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Evelyn C. Fortson

African American Author of Women's Fiction


We are the survivors of wars, hunting parties, the middle passage, and over two hundred years of slavery. The United States of America was dedicated to God on April 30, 1789, while engaged in the stealing and selling of African people. After George Washington’s inauguration at Federal Hall in New York, he and newly elected government officials walked to St. Paul’s Chapel, where Washington dedicated America to God. The country entered a covenant that would bless and protect it if its people kept God’s statutes and commandments. Abraham Lincoln thought the bloodshed of the country’s own people in the Civil War, not slavery, broke that covenant. It is from that perspective that we were taught history in school.

We, the children of slaves, have lost our languages and true identities. Even as we have become a new people, Africans by blood and Americans by culture and the location of our birth, we are counted as the lost. The reexamination of America’s history has taught me to view it through a personal lens, not from someone else's point of view. I now understand why I feel like an interloper in a country my people helped build and whose roots can be traced to the 1700s.

The red clay soil and the Red River Parish of Louisiana, where my people were enslaved, conjure images of cotton fields and wooden houses with porch swings and screen doors that squeak when opened and bang when shut. Louisiana, even with its history of inhumane cruelty, speaks to my soul. Perhaps I’m drawn to it because my ancestors sleeps there, many in unmarked graves. Most of their stories may never be told, but we, the lost tribes of Africa, have a collective history. Reading slave narratives, books about slavery, or African Civilization allowed me to imagine what my ancestors went through during slavery and who they were before. I see myself in the accounts of their lives and understand some of the psychological issues we face today because of the lies we were told about ourselves, and the trauma inflicted during slavery and after. Our history has to be specifically sought after and curated to undo the damage caused by the racially biased education we received as children. We have to look deeper than the water-downed versions told in schools.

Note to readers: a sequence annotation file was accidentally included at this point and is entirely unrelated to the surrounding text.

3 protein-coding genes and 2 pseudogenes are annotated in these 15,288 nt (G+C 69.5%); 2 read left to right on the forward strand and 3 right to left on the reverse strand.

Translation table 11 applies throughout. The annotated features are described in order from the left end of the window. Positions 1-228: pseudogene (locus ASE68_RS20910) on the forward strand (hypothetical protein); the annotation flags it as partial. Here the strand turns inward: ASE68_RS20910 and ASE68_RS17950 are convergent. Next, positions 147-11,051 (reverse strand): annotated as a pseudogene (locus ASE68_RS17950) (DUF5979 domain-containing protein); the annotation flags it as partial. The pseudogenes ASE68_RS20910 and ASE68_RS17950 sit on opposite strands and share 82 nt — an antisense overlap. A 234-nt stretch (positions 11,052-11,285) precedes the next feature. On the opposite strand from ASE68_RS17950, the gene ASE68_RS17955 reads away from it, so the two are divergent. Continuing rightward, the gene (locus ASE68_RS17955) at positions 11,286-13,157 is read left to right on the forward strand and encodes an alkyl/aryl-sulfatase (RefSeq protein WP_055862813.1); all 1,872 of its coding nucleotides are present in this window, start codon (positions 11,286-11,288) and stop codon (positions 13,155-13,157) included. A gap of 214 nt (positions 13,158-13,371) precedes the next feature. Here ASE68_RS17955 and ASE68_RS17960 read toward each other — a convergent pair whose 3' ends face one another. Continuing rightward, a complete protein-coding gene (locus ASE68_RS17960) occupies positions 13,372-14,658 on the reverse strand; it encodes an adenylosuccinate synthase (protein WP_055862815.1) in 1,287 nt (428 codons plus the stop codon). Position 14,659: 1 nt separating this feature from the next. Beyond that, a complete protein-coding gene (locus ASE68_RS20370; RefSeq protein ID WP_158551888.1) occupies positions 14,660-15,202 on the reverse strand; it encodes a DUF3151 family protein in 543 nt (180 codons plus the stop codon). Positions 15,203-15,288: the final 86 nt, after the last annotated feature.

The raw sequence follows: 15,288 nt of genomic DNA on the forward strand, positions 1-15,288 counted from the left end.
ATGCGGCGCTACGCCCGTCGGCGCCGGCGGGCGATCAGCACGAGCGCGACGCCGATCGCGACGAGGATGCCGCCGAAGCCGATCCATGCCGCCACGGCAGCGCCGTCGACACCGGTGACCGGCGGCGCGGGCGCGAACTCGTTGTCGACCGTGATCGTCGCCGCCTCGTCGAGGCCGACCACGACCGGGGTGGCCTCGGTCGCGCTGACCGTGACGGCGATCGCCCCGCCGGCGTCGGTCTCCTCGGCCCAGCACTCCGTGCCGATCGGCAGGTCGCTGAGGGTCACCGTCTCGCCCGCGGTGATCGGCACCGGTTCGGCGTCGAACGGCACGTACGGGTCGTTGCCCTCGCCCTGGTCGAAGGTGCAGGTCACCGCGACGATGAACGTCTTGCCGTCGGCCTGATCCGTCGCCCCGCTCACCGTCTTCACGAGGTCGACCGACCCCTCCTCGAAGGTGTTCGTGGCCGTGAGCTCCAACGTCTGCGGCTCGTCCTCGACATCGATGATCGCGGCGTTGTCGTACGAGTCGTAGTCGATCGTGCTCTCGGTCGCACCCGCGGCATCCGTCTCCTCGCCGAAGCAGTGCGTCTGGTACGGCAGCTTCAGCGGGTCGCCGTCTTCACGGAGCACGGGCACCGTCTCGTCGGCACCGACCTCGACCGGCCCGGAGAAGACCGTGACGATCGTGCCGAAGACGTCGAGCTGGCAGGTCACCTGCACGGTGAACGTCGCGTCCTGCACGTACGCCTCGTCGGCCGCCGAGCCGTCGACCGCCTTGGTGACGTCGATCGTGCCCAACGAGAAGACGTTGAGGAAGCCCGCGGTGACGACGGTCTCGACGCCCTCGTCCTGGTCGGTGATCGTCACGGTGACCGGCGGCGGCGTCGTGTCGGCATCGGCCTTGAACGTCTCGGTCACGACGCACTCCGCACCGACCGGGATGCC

We may be counted as The Lost, but we don’t have to remain there. Genealogy research and DNA testing allow us to find out what countries our ancestors came from. History books written by African and African-American scholars tell us who we were. We have to become proactive in teaching our children about our history. My adult son and I often suggest books for each other to read, and we engage in lengthy discussions regarding everything from religion to cultural appropriation.

I’m convinced that by learning the truth, we will find our way home, whether it is in the United States, the Caribbean, or Africa.

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Please don’t wait, give me my flowers now so I can appreciate them. Tell me how much you love and are proud of me while the words can uplift. Please don’t wait until I can no longer hear or feel your words of encouragement. Eulogize me while I yet live; leave nothing unsaid between us.

I require my flowers now because I cannot take them to the afterlife. Like all living things, humans need to be fed to thrive. Self-affirmations are great but cannot compare to the earnest words of someone you love and respect.

Think of that woman that you call Sis and speak a word over her to help her rise from the ashes of her mistakes. Help her face one more battle, one more struggle until the war ends.

Give her her flowers today and see how they will refresh, revive, and restore her soul. Watch her shoulders relax and her breathing ease, if just for a few moments. Let her bask in the warmth of knowing someone knows how hard she is fighting to make it in this world.

It was the last night of our family vacation in the mountains, and we decided to eat outdoors next to the bay. My ten-year-old grandson said grace. He thanked God for the food and the trip, but the part of his giving thanks that pierced my heart the most was his asking God to not let us forget this time we spent together.

My father had dementia before he died, and it broke my heart that he didn’t know who I was. The last time I saw him, he called me by my youngest sister’s nickname, and my mother, who sat beside him quietly, provided him with my name.

Looking into my father’s eyes during that visit, which was the last time I saw him alive; I could see his confusion and fear. My mother sitting by his bed seemed to give him comfort, as his children and grandkids, who were now strangers to him, took turns visiting him in his hospital room.

When my grandson asked God to not let us forget our time together, I thought of my father and all the camping trips, Christmases, Thanksgivings, road trips to Louisiana, birthday parties, and the times we sat on the floor in the living room and read snippets of the Los Angeles Times out loud to each other. Since my parent’s death, I’ve asked God not to let me forget my time with them. The feel of my father’s skin when I kissed him on his cheek, and the warmth of my mother’s embrace is fading, but for now, I still remember.

That night sitting under the stars having dinner with my son and his family I prayed that we would all remember the lives that we had lived and each other.

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